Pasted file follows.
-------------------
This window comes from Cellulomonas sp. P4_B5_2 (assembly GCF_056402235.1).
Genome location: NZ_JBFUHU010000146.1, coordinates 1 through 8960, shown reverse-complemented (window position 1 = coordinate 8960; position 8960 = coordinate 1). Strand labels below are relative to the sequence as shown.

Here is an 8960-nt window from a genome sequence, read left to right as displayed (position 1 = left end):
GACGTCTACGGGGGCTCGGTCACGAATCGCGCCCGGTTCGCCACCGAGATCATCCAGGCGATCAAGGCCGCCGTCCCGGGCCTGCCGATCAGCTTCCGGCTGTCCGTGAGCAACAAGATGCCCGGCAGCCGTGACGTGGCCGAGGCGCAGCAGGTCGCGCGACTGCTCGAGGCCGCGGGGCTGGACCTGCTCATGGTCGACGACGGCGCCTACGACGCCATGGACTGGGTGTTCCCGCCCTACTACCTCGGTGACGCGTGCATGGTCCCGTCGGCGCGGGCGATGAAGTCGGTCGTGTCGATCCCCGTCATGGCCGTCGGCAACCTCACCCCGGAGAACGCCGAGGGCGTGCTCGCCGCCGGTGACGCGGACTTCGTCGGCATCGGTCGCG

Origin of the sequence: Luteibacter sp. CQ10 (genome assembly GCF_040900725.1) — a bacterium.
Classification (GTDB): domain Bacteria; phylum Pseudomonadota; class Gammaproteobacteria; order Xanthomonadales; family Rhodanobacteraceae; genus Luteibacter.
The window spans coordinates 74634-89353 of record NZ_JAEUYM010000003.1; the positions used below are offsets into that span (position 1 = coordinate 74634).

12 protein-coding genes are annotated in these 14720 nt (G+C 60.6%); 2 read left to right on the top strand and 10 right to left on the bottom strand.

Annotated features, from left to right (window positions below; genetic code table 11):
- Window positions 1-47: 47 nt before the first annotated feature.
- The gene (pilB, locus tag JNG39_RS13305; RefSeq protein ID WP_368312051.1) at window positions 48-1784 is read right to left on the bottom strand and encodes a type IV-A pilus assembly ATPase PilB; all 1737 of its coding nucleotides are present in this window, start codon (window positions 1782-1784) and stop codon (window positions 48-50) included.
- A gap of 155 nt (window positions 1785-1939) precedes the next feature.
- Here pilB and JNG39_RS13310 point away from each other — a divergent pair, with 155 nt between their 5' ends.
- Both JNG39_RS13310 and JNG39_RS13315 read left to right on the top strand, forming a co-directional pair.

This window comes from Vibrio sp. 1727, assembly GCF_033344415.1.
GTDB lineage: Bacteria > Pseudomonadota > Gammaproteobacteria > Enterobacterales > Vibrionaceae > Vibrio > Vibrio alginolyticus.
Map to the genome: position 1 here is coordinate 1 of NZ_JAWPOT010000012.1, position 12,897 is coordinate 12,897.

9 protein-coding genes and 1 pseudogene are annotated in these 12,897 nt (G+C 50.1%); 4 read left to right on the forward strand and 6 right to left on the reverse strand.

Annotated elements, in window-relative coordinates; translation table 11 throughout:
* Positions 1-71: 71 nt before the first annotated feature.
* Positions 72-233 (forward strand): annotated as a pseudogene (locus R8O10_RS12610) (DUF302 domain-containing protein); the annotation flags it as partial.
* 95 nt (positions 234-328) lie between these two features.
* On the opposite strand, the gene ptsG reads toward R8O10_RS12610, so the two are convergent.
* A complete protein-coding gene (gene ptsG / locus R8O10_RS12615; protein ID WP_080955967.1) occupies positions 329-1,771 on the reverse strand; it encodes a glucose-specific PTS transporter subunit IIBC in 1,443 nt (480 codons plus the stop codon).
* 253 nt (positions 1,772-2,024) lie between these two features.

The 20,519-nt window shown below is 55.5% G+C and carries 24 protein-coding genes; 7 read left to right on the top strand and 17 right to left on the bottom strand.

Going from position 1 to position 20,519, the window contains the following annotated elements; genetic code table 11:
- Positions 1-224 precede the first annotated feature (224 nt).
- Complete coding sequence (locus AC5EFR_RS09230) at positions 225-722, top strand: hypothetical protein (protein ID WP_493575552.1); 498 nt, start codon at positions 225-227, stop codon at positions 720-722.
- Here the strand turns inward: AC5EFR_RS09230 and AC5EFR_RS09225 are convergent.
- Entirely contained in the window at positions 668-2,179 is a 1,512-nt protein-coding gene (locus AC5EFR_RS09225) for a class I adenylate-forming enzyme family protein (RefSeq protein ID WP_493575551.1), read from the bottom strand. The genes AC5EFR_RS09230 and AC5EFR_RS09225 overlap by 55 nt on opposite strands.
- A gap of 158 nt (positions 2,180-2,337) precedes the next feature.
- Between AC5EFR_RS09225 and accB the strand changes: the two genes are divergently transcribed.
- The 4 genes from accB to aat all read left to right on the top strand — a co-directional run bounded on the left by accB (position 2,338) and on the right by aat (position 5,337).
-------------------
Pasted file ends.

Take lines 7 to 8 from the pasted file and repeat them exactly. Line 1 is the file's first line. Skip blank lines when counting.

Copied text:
The window spans coordinates 74634-89353 of record NZ_JAEUYM010000003.1; the positions used below are offsets into that span (position 1 = coordinate 74634).

12 protein-coding genes are annotated in these 14720 nt (G+C 60.6%); 2 read left to right on the top strand and 10 right to left on the bottom strand.